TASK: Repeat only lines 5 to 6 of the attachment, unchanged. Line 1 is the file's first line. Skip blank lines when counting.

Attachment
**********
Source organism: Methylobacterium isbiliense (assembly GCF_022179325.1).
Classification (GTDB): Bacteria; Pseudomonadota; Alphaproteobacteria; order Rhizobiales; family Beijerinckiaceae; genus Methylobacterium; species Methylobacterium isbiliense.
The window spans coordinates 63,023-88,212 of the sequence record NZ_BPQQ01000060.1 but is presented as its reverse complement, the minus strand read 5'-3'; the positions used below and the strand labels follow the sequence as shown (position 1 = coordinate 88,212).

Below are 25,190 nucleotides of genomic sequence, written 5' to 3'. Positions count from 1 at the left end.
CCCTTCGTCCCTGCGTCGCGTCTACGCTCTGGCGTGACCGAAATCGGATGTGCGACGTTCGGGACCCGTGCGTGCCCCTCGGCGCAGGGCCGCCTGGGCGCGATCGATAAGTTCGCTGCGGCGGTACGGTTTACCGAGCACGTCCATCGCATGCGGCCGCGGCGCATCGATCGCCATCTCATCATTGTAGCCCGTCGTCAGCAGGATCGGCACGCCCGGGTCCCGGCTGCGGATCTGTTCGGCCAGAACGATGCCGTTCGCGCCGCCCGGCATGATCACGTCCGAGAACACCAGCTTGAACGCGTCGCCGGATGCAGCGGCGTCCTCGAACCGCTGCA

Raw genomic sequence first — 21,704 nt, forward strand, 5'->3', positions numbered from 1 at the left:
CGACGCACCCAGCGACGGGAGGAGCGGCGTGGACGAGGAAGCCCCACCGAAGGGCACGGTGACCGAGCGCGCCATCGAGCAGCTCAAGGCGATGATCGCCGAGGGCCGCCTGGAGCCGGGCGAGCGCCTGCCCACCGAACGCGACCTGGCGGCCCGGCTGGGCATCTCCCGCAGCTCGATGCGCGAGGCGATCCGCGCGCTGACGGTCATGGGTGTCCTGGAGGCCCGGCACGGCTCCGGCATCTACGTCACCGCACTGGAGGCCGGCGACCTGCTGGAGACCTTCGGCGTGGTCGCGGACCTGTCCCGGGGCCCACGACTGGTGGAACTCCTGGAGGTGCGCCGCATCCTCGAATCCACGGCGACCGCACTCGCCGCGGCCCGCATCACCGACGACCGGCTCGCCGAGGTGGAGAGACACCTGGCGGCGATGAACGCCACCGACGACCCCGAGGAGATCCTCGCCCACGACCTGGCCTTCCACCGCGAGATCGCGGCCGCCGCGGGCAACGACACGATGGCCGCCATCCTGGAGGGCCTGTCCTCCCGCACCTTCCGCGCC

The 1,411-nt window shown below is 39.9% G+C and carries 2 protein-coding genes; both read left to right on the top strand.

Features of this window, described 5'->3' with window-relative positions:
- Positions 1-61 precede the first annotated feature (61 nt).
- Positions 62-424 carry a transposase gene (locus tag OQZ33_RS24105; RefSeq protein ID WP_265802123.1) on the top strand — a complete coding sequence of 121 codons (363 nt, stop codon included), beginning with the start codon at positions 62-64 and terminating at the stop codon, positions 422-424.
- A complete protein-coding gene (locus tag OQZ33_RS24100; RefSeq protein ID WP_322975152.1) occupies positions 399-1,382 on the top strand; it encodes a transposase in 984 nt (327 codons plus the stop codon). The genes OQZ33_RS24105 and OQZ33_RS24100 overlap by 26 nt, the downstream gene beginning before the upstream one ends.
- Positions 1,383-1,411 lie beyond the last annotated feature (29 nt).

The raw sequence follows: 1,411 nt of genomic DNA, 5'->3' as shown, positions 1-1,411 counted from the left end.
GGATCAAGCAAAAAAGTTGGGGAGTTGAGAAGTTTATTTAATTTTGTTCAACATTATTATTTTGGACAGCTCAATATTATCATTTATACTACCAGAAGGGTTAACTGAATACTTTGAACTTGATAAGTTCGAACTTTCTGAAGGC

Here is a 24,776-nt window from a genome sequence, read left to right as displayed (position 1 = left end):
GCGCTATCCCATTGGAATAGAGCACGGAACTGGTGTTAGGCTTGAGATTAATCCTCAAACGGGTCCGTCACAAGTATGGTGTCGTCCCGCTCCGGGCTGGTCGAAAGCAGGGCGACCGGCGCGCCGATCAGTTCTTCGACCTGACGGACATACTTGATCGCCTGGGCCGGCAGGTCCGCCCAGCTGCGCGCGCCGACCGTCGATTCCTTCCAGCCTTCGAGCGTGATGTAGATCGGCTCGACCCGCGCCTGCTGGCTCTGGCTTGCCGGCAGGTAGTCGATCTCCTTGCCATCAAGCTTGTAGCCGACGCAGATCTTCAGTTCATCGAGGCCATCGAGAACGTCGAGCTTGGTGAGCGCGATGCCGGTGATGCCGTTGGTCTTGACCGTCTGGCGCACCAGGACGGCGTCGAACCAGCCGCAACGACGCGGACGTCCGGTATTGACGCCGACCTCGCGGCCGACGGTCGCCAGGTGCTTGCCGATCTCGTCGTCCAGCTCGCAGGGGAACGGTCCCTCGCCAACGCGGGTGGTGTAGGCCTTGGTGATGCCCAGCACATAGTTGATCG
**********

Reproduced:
CCCTTCGTCCCTGCGTCGCGTCTACGCTCTGGCGTGACCGAAATCGGATGTGCGACGTTCGGGACCCGTGCGTGCCCCTCGGCGCAGGGCCGCCTGGGCGCGATCGATAAGTTCGCTGCGGCGGTACGGTTTACCGAGCACGTCCATCGCATGCGGCCGCGGCGCATCGATCGCCATCTCATCATTGTAGCCCGTCGTCAGCAGGATCGGCACGCCCGGGTCCCGGCTGCGGATCTGTTCGGCCAGAACGATGCCGTTCGCGCCGCCCGGCATGATCACGTCCGAGAACACCAGCTTGAACGCGTCGCCGGATGCAGCGGCGTCCTCGAACCGCTGCA

Raw genomic sequence first — 21,704 nt, forward strand, 5'->3', positions numbered from 1 at the left: